“The Supreme Court’s ruling that the Orient-Express case was wrongly decided removes one of the most significant precedents relating to business interruption, causation tests, and liability,” added Benson, who thinks it is vital that all valid claims are now settled as soon as possible in order to avoid any further damage to the reputation of the insurance industry.
“All insurers will therefore need to review a huge volume of policy wordings in order to assess the resulting impact on their potential liabilities, and consider how best to respond to this.”
For Fenchurch Law partner Aaron Le Marquer, the Supreme Court decision signifies a “resounding win” for policyholders.
“The insurers’ appeals were dismissed entirely, and the FCA’s appeals were largely allowed,” said Le Marquer. “Although the Supreme Court disagreed with the High Court’s reasoning in a number of key respects, it still arrived at the equally or more favourable conclusions by other means.
“Essentially, on all of the policy wordings that were under appeal, the Supreme Court’s findings mean that policyholders will be provided with the broadest coverage. It is worth noting that the FCA did not appeal in relation to a number of the policy wordings in relation to which the High Court made unfavourable findings, and for these policyholders the Supreme Court ruling will unfortunately not change anything.”
According to Le Marquer, the immediate implications are that any outstanding claims under disease, hybrid, and prevention of access clauses should now be revisited by insurers.
“Not only should coverage be confirmed,” he declared, “but indemnity should be provided to the full extent of policyholders’ losses (subject to policy limits), with no reduction for trends and circumstances other than those unrelated to COVID-19.”
Meanwhile Herbert Smith Freehills, which acted for the FCA, published a detailed breakdown of the decision on its website.
“The Supreme Court unanimously dismissed insurers’ appeals and allowed all four of the FCA’s appeals (in two cases on a qualified basis), bringing positive news to policyholders across the country that have suffered business interruption losses as a result of the COVID-19 pandemic,” stated the law firm.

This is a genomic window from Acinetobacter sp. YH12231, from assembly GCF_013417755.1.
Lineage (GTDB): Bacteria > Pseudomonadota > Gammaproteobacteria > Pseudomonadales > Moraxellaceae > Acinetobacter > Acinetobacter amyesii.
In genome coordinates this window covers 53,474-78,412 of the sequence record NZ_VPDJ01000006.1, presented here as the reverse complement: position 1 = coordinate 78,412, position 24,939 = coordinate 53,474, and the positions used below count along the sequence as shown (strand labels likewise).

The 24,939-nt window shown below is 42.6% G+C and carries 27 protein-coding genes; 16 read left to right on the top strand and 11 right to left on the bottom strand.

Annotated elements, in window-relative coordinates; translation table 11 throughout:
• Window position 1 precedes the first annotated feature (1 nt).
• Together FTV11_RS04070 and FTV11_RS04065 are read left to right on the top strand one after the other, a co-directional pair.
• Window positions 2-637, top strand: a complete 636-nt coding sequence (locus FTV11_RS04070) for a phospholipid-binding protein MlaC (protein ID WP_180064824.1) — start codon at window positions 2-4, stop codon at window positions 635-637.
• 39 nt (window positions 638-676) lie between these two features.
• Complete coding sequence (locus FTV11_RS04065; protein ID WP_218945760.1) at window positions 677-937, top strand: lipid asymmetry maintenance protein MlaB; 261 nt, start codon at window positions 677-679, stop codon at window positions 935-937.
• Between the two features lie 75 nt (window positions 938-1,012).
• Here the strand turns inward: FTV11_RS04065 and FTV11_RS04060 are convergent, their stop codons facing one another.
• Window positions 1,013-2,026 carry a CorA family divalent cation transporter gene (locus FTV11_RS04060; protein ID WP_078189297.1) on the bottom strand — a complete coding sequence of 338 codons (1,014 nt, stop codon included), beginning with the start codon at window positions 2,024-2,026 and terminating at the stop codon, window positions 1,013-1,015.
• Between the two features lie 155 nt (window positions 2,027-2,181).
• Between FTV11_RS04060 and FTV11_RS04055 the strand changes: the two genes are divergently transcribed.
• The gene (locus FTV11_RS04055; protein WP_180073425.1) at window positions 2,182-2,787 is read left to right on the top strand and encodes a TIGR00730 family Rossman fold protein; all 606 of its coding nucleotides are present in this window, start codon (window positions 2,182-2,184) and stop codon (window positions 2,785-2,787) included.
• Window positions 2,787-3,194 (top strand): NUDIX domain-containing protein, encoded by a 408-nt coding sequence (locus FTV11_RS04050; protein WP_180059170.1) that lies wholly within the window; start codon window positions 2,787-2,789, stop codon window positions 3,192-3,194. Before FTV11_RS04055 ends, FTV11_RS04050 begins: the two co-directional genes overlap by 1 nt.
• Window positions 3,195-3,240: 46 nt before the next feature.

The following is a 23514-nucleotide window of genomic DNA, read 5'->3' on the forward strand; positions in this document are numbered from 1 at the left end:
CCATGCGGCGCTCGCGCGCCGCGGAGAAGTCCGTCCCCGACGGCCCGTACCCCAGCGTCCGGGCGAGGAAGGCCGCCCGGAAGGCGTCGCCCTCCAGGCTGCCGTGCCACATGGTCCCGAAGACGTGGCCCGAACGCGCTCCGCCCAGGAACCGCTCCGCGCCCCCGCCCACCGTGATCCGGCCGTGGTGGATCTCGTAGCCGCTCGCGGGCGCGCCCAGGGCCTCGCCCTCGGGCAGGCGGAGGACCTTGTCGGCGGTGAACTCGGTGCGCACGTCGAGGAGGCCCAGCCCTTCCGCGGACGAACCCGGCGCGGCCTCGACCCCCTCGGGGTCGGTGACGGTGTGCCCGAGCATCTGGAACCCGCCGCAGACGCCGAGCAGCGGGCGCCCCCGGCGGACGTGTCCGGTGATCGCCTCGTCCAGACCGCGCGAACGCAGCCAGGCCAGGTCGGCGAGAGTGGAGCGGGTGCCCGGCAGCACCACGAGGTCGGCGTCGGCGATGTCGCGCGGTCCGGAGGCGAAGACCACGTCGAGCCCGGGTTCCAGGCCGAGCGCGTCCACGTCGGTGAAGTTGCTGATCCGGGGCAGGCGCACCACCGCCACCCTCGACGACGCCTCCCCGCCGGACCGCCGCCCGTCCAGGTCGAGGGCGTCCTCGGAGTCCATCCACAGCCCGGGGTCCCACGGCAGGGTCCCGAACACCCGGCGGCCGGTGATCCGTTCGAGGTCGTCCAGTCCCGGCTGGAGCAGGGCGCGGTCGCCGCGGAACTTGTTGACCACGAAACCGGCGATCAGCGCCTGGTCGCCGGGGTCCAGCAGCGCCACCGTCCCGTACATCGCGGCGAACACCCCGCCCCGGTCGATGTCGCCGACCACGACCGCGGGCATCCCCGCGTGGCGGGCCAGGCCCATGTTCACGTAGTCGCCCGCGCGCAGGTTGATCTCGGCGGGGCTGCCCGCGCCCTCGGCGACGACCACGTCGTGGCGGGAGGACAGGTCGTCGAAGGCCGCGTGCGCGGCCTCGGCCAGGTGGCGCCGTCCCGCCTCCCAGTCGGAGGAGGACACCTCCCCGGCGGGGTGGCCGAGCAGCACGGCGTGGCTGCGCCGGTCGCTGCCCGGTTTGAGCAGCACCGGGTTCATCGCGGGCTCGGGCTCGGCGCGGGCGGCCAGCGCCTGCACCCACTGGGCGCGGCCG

“At first instance the FCA had been successful on many of the issues, and now the Supreme Court has substantially allowed the FCA’s appeal on the issues it chose to appeal. The practical effect is that all of the insuring clauses which were in issue on the appeal will provide cover for the business interruption caused by COVID-19.”
Referring to relevant policyholders, Herbert Smith Freehills explained: “It improves their position significantly beyond that which was already established by the High Court judgement. Although the Supreme Court construed the disease clauses more narrowly than the High Court, it gave broader interpretations to key coverage words in the prevention of access / hybrid wordings (especially as to partial closure of a business)…
“…and, most significantly, its findings on causation mean that it will be very challenging for insurers to deny cover, or reduce an indemnity otherwise due to an insured, on the basis that losses that would otherwise be covered under the policy would have resulted in any event from uninsured perils whose underlying cause is the COVID-19 pandemic. This will have significant implications in real terms for the indemnities received by policyholders.”
Stephen Netherway, partner and head of the insurance practice at Devonshires, commented by saying that business owners “will be jubilant at this incredibly important, final court judgement” that he believes will potentially see “hundreds of millions of pounds” paid out to those in desperate need of compensation.
“The knock-on effect of this landmark judgement, which brings this legal battle to a close, could see thousands of jobs and livelihoods being saved,” asserted Netherway. “Had the insurers won, it would have spelled further, fatal, economic misery for those just surviving businesses.”
For McCarthy Denning partner and head of insurance and reinsurance Clive O’Connell, January 15 was “a good day for policyholders, insurers, and regulators” alike.